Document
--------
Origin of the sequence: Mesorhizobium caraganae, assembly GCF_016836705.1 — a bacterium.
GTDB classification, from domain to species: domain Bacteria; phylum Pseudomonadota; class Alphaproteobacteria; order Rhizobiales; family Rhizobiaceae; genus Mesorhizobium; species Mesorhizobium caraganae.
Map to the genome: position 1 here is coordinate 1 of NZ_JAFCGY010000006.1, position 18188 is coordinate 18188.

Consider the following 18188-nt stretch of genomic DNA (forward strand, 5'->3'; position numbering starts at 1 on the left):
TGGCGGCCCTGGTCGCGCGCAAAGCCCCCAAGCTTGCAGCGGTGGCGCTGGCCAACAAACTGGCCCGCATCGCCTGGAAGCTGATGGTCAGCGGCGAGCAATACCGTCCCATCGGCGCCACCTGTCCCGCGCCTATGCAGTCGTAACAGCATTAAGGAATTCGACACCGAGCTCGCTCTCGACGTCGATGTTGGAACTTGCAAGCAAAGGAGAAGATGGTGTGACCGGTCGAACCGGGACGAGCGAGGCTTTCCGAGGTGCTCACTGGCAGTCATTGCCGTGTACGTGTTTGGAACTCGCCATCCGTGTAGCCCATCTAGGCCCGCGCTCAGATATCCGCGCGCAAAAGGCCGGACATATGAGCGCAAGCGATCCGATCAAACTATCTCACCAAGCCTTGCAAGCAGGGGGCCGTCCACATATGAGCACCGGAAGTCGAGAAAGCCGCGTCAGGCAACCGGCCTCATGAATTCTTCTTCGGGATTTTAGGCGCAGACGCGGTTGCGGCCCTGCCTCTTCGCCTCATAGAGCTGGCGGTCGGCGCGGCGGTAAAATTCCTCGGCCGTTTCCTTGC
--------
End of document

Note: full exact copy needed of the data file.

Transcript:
Origin of the sequence: Mesorhizobium caraganae, assembly GCF_016836705.1 — a bacterium.
GTDB classification, from domain to species: domain Bacteria; phylum Pseudomonadota; class Alphaproteobacteria; order Rhizobiales; family Rhizobiaceae; genus Mesorhizobium; species Mesorhizobium caraganae.
Map to the genome: position 1 here is coordinate 1 of NZ_JAFCGY010000006.1, position 18188 is coordinate 18188.

Consider the following 18188-nt stretch of genomic DNA (forward strand, 5'->3'; position numbering starts at 1 on the left):
TGGCGGCCCTGGTCGCGCGCAAAGCCCCCAAGCTTGCAGCGGTGGCGCTGGCCAACAAACTGGCCCGCATCGCCTGGAAGCTGATGGTCAGCGGCGAGCAATACCGTCCCATCGGCGCCACCTGTCCCGCGCCTATGCAGTCGTAACAGCATTAAGGAATTCGACACCGAGCTCGCTCTCGACGTCGATGTTGGAACTTGCAAGCAAAGGAGAAGATGGTGTGACCGGTCGAACCGGGACGAGCGAGGCTTTCCGAGGTGCTCACTGGCAGTCATTGCCGTGTACGTGTTTGGAACTCGCCATCCGTGTAGCCCATCTAGGCCCGCGCTCAGATATCCGCGCGCAAAAGGCCGGACATATGAGCGCAAGCGATCCGATCAAACTATCTCACCAAGCCTTGCAAGCAGGGGGCCGTCCACATATGAGCACCGGAAGTCGAGAAAGCCGCGTCAGGCAACCGGCCTCATGAATTCTTCTTCGGGATTTTAGGCGCAGACGCGGTTGCGGCCCTGCCTCTTCGCCTCATAGAGCTGGCGGTCGGCGCGGCGGTAAAATTCCTCGGCCGTTTCCTTGC